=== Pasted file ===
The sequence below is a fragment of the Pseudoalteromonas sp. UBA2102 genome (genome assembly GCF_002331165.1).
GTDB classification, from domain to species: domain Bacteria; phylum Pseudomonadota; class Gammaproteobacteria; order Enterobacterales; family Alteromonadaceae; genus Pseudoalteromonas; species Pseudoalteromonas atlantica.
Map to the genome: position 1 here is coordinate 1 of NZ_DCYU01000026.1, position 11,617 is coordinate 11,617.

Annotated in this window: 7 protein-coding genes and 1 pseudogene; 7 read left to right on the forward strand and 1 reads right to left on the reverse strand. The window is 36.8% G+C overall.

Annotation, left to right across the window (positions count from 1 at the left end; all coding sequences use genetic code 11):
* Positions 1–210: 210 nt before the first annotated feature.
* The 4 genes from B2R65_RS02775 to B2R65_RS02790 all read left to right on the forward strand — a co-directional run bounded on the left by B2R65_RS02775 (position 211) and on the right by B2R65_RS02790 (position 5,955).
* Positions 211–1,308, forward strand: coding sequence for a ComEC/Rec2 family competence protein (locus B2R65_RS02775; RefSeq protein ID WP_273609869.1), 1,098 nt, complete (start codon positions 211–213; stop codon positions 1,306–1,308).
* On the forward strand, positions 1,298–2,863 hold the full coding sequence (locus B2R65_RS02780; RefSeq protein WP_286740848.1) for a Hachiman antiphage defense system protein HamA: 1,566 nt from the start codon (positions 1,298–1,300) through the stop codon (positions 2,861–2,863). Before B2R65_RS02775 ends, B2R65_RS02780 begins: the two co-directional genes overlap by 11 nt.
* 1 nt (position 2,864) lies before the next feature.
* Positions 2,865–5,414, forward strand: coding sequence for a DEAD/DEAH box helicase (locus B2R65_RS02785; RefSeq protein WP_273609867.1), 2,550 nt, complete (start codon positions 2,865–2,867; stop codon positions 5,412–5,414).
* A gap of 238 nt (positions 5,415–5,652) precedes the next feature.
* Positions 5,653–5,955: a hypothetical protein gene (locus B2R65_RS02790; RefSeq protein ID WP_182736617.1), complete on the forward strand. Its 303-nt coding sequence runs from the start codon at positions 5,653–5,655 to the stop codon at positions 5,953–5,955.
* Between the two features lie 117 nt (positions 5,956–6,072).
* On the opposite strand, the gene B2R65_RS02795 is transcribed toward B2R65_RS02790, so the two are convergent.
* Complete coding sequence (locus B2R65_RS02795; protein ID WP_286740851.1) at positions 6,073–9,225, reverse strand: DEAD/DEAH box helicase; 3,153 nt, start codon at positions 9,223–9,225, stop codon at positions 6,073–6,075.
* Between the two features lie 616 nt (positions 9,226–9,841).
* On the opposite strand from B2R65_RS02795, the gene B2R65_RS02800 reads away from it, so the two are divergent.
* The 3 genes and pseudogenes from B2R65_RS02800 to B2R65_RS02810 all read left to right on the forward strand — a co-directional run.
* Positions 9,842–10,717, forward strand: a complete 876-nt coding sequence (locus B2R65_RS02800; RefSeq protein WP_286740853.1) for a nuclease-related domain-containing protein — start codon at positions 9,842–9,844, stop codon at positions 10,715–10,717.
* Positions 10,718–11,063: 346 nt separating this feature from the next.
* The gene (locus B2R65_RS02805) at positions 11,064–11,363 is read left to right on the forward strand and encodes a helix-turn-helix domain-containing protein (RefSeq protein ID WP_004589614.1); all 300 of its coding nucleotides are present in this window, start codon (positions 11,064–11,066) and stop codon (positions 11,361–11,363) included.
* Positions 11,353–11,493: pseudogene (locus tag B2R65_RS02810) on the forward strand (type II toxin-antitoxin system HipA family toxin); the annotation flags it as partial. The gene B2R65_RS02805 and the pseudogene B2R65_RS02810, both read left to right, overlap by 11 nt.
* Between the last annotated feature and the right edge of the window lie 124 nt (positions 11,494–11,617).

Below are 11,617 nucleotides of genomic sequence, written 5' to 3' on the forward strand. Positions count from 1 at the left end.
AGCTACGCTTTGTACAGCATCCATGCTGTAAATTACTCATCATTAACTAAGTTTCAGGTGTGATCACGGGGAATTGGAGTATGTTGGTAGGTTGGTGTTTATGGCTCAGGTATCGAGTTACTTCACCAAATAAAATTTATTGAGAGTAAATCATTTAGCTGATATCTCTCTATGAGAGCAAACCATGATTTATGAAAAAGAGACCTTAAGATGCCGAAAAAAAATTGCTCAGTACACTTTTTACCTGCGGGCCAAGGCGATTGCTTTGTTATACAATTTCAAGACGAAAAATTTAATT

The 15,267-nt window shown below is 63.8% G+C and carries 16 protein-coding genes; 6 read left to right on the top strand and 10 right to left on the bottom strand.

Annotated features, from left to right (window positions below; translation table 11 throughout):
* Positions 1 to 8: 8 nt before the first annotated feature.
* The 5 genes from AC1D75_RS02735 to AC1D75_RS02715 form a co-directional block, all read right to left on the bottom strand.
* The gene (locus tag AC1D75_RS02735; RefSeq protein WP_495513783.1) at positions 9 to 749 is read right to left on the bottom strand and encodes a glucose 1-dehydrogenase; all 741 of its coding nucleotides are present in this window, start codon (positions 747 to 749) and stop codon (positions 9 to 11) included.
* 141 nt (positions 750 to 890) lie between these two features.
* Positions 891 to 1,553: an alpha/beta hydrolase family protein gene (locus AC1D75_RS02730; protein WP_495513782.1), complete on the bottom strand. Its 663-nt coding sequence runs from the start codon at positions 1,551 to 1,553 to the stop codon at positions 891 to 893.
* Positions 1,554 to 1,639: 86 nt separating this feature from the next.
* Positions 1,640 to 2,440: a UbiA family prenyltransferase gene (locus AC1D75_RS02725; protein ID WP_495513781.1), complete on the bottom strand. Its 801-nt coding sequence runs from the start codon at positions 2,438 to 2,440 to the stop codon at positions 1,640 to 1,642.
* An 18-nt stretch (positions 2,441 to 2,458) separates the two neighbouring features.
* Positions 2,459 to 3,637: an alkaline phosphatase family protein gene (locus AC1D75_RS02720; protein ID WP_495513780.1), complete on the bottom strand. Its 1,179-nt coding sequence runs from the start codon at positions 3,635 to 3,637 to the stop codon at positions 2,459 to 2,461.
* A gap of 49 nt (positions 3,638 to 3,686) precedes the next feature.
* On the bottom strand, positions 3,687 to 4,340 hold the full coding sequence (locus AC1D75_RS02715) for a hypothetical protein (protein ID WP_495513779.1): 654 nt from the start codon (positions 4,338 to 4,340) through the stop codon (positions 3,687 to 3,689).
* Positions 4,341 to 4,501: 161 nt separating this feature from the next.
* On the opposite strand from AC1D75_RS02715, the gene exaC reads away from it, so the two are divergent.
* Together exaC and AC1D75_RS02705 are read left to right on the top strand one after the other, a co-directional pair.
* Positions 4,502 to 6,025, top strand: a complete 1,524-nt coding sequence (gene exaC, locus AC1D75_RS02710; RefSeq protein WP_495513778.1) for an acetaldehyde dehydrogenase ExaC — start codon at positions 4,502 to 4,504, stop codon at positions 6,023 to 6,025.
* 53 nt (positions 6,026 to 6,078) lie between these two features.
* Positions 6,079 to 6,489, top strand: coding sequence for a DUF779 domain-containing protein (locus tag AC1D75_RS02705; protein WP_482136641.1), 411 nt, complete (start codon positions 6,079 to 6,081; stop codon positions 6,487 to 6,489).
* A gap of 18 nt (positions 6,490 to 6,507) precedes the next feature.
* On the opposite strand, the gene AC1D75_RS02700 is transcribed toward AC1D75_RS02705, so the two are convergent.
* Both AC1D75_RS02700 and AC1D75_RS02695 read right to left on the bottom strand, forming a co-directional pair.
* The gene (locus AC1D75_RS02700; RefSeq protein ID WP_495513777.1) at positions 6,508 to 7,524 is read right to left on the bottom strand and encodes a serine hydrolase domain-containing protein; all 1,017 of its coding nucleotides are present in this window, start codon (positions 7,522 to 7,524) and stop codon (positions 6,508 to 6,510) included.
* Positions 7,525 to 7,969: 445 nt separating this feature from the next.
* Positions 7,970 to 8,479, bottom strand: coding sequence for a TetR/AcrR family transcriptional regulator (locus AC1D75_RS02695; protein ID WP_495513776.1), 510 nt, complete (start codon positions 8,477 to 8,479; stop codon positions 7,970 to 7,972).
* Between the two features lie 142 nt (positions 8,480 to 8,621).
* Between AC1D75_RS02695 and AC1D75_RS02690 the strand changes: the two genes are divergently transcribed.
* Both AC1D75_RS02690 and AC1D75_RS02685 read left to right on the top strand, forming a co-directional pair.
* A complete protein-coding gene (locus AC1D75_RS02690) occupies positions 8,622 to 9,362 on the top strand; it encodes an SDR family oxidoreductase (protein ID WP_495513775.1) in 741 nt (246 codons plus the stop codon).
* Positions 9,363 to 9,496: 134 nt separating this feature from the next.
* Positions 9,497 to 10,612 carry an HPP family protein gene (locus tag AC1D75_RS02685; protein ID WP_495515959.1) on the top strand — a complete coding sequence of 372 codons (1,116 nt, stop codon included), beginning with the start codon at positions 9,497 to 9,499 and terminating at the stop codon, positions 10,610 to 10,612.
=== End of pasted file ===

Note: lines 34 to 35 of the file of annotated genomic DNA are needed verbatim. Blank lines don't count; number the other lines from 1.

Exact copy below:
* Positions 1,554 to 1,639: 86 nt separating this feature from the next.
* Positions 1,640 to 2,440: a UbiA family prenyltransferase gene (locus AC1D75_RS02725; protein ID WP_495513781.1), complete on the bottom strand. Its 801-nt coding sequence runs from the start codon at positions 2,438 to 2,440 to the stop codon at positions 1,640 to 1,642.